In 2004, the government in France brought in a law banning the public exhibit of religious symbols in the school and the workplace. Source: Shutterstock

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France is a popular international study destination thanks to everything from its interesting culture and fine wines, to delicious food and top-class education options.

Studying in France is as much an education outside the lecture hall as it is during your contact hours, but there can be big cultural differences due to the country’s religious expression law.

In 2004, the French government brought in a law banning the public exhibit of religious symbols in the school and the workplace. This means lecturers and students are not allowed to wear religious garments such as hijabs, turbans and jewelry in French universities.

If you are from a religious country such as Malaysia, Saudi Arabia or Colombia, this can be a big change from the way religion is expressed at home.

Study International has put together these dos and don’ts of practicing your religion when studying in France to help you get used to the change.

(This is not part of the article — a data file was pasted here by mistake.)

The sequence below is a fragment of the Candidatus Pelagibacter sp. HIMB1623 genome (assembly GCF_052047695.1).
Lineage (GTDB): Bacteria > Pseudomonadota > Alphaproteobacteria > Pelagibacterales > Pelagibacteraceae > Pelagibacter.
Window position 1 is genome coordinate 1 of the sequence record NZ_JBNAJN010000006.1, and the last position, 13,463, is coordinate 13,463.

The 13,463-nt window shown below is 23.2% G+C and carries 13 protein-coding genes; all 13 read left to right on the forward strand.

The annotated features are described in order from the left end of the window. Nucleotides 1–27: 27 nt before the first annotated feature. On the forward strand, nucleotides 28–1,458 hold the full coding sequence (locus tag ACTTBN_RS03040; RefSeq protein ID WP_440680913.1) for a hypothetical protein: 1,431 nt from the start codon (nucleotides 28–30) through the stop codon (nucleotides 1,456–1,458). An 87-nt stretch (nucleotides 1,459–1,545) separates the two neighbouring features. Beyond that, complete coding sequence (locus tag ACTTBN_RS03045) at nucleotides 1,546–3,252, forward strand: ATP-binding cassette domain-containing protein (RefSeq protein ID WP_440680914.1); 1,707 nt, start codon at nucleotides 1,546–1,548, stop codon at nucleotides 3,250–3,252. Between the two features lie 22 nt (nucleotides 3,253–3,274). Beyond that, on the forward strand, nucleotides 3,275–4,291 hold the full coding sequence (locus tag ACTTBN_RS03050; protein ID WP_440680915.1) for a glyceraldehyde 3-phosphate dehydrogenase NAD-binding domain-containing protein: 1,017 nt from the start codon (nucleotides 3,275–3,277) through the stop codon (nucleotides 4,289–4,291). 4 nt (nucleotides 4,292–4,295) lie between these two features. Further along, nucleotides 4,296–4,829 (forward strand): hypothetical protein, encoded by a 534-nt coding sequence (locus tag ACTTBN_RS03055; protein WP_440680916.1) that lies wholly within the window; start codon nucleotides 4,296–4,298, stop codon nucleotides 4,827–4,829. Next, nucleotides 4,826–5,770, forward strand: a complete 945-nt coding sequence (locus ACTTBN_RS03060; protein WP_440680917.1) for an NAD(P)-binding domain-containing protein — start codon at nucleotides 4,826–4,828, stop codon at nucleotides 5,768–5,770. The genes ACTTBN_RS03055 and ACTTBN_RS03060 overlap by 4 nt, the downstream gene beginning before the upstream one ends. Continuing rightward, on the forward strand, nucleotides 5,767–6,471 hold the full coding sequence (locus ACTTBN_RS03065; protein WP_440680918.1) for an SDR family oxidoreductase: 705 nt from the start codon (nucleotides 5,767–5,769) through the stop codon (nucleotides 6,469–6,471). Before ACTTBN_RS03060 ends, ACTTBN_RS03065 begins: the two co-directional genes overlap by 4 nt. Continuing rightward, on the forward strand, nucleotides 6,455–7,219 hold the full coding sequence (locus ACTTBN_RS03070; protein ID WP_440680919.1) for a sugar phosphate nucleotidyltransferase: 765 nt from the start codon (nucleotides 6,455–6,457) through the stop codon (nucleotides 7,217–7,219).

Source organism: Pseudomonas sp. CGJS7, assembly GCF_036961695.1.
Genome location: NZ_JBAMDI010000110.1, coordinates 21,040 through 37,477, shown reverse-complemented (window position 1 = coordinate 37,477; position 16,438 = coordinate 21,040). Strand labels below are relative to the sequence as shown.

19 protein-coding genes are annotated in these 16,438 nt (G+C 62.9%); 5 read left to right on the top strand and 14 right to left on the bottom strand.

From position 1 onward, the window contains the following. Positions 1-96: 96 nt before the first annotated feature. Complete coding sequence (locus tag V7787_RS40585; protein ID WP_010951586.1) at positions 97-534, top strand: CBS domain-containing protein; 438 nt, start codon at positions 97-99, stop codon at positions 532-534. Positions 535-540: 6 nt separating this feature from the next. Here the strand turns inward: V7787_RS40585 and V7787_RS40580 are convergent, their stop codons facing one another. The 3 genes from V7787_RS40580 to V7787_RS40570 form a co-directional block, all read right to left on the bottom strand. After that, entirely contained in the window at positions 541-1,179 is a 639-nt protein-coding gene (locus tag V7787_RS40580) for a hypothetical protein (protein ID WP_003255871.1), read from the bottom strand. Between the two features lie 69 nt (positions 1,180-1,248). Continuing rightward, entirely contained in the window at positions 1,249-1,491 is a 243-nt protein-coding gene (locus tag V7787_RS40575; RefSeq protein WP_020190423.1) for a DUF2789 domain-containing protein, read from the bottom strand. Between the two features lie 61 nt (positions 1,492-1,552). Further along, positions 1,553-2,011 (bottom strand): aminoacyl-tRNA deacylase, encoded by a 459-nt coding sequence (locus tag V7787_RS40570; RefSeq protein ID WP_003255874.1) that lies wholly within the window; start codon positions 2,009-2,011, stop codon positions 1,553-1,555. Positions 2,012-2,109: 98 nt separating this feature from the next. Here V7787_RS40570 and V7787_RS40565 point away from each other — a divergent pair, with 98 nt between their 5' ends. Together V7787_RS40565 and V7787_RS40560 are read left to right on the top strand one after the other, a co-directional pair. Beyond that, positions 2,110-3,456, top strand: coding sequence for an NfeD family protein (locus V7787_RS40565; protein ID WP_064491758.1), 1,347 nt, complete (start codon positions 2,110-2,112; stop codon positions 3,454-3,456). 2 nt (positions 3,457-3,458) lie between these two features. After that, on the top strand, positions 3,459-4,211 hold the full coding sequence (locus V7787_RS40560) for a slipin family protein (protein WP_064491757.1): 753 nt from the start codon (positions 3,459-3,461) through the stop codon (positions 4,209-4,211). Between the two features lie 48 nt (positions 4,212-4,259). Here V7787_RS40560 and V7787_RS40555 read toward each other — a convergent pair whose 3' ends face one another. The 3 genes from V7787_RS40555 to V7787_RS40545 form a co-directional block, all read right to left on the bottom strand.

• Wear religious symbols in universities. This includes anything that identifies your faith, such as hijabs, turbans, crucifixes, Buddhas etc.
  • Wear religious symbols in hospitals. Hospitals are places of healing as well as professional work, meaning religious expression is not permitted.
  • Wear religious symbols in the workplace. Your course may require industry experience or you may work part-time to help fund your studies, so be careful to stay within the law.
  • Wear religious symbols in schools. If you are studying a course where you will be working with young people, you must remember not to wear religious symbols in schools. This law was brought in to block the spread of fundamentalism, so it’s important you adhere to it when in places of education


  • Express yourself in private. Studying abroad can be a challenging time both intellectually and spiritually. Maintaining your faith will help give you strength to overcome any difficulties you face, as well as helping you to stay connected to who you are.
  • Stick to the status quo. Although the law doesn’t stop you wearing religious symbols outside the workplace and schools, you can learn the cultural nuances by watching what other people do. If other French people are wearing religious symbols in other social situations, you may find it comforting to do the same. However, if you are in a more conservative place where this isn’t the norm, you may decide it is best to follow the locals’ lead
  • Talk to other students within your religion about these challenges. As an international student, there are bound to be other students just like you who are struggling with the challenges of living in France’s secular society. You can find comfort and strength through each other, as well as maintaining your faith as part of a religious group.

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